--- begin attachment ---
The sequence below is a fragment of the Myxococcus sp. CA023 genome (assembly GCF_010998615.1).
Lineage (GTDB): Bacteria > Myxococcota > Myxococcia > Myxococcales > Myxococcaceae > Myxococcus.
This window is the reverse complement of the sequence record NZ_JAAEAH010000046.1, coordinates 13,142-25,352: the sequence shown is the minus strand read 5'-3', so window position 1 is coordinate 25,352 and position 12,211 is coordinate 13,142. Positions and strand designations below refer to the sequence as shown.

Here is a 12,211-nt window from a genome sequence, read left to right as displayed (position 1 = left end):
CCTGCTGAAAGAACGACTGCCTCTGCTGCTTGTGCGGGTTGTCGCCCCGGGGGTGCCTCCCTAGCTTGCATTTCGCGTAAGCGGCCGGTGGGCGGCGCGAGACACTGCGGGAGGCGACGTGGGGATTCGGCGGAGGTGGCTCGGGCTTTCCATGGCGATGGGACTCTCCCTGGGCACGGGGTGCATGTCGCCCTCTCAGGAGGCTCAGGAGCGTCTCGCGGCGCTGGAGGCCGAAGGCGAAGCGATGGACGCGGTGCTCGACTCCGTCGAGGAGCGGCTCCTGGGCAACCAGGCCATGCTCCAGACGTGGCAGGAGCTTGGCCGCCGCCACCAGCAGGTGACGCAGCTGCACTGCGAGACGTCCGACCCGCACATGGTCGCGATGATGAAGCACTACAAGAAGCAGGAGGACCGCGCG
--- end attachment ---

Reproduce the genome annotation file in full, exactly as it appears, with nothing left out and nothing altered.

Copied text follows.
The sequence below is a fragment of the Myxococcus sp. CA023 genome (assembly GCF_010998615.1).
Lineage (GTDB): Bacteria > Myxococcota > Myxococcia > Myxococcales > Myxococcaceae > Myxococcus.
This window is the reverse complement of the sequence record NZ_JAAEAH010000046.1, coordinates 13,142-25,352: the sequence shown is the minus strand read 5'-3', so window position 1 is coordinate 25,352 and position 12,211 is coordinate 13,142. Positions and strand designations below refer to the sequence as shown.

Here is a 12,211-nt window from a genome sequence, read left to right as displayed (position 1 = left end):
CCTGCTGAAAGAACGACTGCCTCTGCTGCTTGTGCGGGTTGTCGCCCCGGGGGTGCCTCCCTAGCTTGCATTTCGCGTAAGCGGCCGGTGGGCGGCGCGAGACACTGCGGGAGGCGACGTGGGGATTCGGCGGAGGTGGCTCGGGCTTTCCATGGCGATGGGACTCTCCCTGGGCACGGGGTGCATGTCGCCCTCTCAGGAGGCTCAGGAGCGTCTCGCGGCGCTGGAGGCCGAAGGCGAAGCGATGGACGCGGTGCTCGACTCCGTCGAGGAGCGGCTCCTGGGCAACCAGGCCATGCTCCAGACGTGGCAGGAGCTTGGCCGCCGCCACCAGCAGGTGACGCAGCTGCACTGCGAGACGTCCGACCCGCACATGGTCGCGATGATGAAGCACTACAAGAAGCAGGAGGACCGCGCG